Celia Abolnik

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Genetic comparisons were made of the fusion protein sequences of 155 Newcastle disease virus isolates collected in South Africa between 1990 and 2002. Their evolutionary relationships and origins are described. All of the lentogenic field isolates were shown to be derived from commercial vaccines. No true South African lentogenic wild type strain was(More)
Despite considerable effort for surveillance of wild birds for avian influenza viruses (AIVs), empirical investigations of ecological drivers of AIV prevalence in wild birds are still scarce. Here we used a continental-scale dataset, collected in tropical wetlands of 15 African countries, to test the relative roles of a range of ecological factors on(More)
Highly pathogenic avian influenza (HPAI) H5N2 reemerged in ostriches in South Africa during 2006, and a low-pathogenic AI H5N2 virus was also isolated. Molecular and phylogenetic characterization was performed to determine whether the outbreak strains were genetically derived from the supposedly eradicated Eastern Cape ostrich outbreak HPAI H5N2 strain of(More)
 The genomic sequences of 3 strains of Lumpy skin disease virus (LSDV) (Neethling type) were compared to determine molecular differences, viz. the South African vaccine strain (LW), a virulent field-strain from a recent outbreak in South Africa (LD), and the virulent Kenyan 2490 strain (LK). A comparison between the virulent field isolates indicates that in(More)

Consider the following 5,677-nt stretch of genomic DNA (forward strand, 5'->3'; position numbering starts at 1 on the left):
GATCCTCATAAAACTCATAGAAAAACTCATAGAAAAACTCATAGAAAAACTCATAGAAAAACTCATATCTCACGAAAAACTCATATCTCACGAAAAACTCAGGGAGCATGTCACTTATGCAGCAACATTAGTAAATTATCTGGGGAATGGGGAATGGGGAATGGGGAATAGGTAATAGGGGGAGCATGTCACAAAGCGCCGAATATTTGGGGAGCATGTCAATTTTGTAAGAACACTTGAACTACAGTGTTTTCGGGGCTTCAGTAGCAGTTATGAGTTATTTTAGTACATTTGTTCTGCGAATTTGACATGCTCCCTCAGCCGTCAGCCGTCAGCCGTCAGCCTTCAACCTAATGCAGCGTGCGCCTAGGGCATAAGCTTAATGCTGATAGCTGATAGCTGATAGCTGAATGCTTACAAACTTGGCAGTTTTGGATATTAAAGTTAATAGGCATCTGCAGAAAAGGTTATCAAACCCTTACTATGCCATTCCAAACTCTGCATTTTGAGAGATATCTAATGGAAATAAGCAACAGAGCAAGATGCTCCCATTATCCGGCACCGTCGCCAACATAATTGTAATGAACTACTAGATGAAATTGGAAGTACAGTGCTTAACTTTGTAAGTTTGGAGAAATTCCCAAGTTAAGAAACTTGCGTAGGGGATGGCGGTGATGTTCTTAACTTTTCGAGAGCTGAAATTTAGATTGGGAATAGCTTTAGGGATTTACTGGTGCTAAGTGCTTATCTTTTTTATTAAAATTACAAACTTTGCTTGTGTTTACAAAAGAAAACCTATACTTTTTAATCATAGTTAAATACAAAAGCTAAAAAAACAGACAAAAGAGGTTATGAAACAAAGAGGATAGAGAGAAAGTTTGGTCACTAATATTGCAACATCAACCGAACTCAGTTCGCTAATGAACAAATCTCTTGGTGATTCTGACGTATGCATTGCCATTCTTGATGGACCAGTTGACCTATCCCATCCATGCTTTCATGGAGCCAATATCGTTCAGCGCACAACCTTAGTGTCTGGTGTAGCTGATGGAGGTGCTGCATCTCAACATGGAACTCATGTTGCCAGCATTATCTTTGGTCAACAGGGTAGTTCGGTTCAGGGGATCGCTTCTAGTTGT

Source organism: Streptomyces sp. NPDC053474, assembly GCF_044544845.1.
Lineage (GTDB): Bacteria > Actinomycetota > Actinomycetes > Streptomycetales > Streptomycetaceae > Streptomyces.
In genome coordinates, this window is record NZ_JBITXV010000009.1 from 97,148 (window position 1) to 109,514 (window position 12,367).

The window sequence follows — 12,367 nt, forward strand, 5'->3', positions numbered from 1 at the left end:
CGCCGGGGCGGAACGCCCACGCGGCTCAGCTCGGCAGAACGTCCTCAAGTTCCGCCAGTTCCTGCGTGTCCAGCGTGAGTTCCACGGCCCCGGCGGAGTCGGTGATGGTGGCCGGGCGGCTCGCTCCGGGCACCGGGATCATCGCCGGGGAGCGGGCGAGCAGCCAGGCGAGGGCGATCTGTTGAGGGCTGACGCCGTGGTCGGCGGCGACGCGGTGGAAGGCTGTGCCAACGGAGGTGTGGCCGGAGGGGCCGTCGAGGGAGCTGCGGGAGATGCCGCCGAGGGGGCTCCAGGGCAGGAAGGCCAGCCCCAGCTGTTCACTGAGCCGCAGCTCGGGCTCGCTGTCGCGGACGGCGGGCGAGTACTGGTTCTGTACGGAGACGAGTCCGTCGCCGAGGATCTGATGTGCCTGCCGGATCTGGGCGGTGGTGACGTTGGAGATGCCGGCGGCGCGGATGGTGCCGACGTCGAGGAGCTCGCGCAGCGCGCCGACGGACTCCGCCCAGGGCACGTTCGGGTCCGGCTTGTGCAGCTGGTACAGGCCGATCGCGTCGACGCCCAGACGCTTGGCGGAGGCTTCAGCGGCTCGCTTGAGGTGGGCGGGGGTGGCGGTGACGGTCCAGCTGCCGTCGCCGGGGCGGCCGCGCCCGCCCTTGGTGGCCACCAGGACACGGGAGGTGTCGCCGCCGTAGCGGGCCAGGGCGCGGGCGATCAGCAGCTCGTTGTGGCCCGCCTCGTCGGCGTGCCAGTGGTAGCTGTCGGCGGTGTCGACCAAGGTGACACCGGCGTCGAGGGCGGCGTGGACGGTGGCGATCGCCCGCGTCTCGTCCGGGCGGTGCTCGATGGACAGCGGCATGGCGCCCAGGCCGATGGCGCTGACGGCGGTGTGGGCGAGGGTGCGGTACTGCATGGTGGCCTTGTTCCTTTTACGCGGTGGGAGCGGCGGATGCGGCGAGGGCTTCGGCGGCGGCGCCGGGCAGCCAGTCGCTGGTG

Avian influenza caused infection and spread throughout Nigeria in 2006. Carcass samples (lung, liver, spleen, heart, trachea and intestine) from the different regions of Nigeria were processed for virus isolation. Infective allantoic fluids were tested for avian influenza viruses (AIV) and Newcastle disease virus using monospecific antisera. Thirty-five(More)
In 2004, South Africa experienced its first recorded outbreak of a highly pathogenic notifiable avian influenza (HPNAI) viral strain of the H5N2 subtype in ostriches in the Eastern Cape province. The traditional ostrich-farming areas in the Western Cape province report almost yearly outbreaks of low pathogenicity avian influenza (LPAI) in ostriches, which(More)
Newcastle disease (ND) is a serious neurological and respiratory disease of poultry that affects all types of birds but has traditionally not caused symptoms in wild aquatic birds, the natural hosts. In the late 1990s, a new genotype, viz. 5d that is pathogenic to all types of birds, including waterfowl, arose in China and has since spread from East Asia(More)
Recent reports of the detection of the zoonotic low pathogenic avian influenza (LPAI) H7N9 viruses in healthy pigeons have again put the spotlight on the potential role of pigeons and doves in the transmission of avian influenza between infected poultry and humans. A surge in studies followed the highly pathogenic avian influenza (HPAI) H5N1 epidemic, and(More)
A paramyxovirus with a thermostability of 60 min (typical of velogenic viruses) and a mean death time of > 90 h (typical of lentogenic viruses) was isolated from layers near Mooi River, South Africa. Our results, based on comparative nucleotide sequence data indicated that the virus is pigeon paramyxovirus 1 (PPMV-1), a variant of Newcastle disease virus.(More)
The first recorded outbreak of avian influenza (AI) in South African chickens (low pathogenicity H6N2) occurred at Camperdown, KwaZulu/Natal Province (KZN) in June 2002. To determine the source of the outbreak, we defined the phylogenetic relationships between various H6N2 isolates, and the previously unpublished gene sequences of an H6N8 virus isolated in(More)